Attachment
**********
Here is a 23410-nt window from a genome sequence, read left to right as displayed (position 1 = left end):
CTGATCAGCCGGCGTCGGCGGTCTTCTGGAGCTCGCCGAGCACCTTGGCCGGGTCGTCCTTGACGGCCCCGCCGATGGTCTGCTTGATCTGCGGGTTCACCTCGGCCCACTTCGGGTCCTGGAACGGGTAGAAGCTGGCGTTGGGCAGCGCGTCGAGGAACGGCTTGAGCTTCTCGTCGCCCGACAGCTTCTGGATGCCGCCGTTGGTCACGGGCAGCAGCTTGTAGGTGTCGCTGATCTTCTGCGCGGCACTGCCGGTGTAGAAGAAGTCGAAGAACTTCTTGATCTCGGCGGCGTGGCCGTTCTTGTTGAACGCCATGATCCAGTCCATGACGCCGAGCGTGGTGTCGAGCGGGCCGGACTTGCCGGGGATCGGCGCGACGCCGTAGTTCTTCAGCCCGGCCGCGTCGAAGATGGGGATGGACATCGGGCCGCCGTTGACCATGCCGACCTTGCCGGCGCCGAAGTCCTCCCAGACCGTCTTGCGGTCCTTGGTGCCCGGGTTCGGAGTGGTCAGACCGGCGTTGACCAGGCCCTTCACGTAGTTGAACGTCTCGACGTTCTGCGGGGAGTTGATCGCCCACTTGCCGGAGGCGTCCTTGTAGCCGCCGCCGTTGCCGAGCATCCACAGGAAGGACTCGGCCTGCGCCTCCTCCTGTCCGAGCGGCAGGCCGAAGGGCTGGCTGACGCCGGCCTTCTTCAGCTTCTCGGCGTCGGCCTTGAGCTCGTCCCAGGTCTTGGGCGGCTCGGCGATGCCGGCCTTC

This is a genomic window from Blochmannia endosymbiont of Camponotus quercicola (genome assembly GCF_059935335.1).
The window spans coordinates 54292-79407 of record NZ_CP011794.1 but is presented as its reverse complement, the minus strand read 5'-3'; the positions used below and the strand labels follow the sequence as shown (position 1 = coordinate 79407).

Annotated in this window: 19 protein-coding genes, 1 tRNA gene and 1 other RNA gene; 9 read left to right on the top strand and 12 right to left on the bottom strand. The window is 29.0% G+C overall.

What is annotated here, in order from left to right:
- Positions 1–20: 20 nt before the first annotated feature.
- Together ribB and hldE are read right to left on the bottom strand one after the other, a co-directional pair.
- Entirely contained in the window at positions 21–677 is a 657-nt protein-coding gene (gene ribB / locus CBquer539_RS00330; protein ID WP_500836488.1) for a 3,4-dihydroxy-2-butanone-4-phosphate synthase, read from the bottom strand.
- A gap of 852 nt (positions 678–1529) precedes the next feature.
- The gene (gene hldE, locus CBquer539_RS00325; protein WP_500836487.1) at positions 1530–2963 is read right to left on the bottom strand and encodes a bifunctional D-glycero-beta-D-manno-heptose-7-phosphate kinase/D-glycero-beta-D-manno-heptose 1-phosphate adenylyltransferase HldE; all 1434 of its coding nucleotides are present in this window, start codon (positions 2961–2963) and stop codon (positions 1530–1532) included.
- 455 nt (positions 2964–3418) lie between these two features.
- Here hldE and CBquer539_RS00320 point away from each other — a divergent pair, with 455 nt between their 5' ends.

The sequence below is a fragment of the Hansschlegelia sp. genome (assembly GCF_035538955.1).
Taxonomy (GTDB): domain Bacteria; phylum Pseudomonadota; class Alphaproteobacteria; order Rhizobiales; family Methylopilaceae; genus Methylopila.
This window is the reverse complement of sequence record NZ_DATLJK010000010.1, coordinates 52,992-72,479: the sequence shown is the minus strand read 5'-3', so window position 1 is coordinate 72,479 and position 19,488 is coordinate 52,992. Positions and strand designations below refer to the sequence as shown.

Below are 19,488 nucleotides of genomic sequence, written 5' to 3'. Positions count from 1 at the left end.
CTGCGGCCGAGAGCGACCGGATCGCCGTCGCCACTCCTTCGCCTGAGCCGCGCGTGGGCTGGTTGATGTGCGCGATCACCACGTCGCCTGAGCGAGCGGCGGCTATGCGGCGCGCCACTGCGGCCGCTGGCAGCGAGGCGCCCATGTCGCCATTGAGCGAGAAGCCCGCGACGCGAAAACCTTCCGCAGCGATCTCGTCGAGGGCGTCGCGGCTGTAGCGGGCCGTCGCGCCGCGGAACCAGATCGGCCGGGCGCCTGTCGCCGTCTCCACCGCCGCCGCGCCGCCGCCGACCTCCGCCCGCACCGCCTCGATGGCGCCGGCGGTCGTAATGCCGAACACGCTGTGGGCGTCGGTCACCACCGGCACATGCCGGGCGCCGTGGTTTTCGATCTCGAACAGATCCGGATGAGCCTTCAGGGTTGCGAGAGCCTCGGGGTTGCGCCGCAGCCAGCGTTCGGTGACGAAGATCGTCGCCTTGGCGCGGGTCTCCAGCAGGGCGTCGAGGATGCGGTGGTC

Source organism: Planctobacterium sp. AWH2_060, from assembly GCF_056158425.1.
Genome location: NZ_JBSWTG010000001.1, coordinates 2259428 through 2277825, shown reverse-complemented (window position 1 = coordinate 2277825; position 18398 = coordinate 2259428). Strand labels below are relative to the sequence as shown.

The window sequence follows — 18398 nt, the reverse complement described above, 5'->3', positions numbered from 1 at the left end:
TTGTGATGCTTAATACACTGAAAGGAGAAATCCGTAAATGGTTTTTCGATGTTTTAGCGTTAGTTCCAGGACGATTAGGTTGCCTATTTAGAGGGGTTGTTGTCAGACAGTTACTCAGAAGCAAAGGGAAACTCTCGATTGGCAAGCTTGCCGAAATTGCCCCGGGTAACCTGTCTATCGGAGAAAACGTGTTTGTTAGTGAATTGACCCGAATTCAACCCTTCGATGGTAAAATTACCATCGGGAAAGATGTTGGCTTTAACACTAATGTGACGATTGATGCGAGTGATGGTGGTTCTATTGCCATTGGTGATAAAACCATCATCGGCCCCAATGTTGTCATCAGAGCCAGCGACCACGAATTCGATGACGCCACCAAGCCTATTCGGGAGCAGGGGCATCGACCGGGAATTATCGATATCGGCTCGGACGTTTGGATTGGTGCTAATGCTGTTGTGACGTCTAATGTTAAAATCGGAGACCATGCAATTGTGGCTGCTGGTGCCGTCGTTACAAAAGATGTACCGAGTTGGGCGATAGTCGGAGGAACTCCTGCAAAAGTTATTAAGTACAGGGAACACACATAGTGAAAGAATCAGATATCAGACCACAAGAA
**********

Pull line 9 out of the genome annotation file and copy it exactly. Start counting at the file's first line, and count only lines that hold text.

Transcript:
- Entirely contained in the window at positions 21–677 is a 657-nt protein-coding gene (gene ribB / locus CBquer539_RS00330; protein ID WP_500836488.1) for a 3,4-dihydroxy-2-butanone-4-phosphate synthase, read from the bottom strand.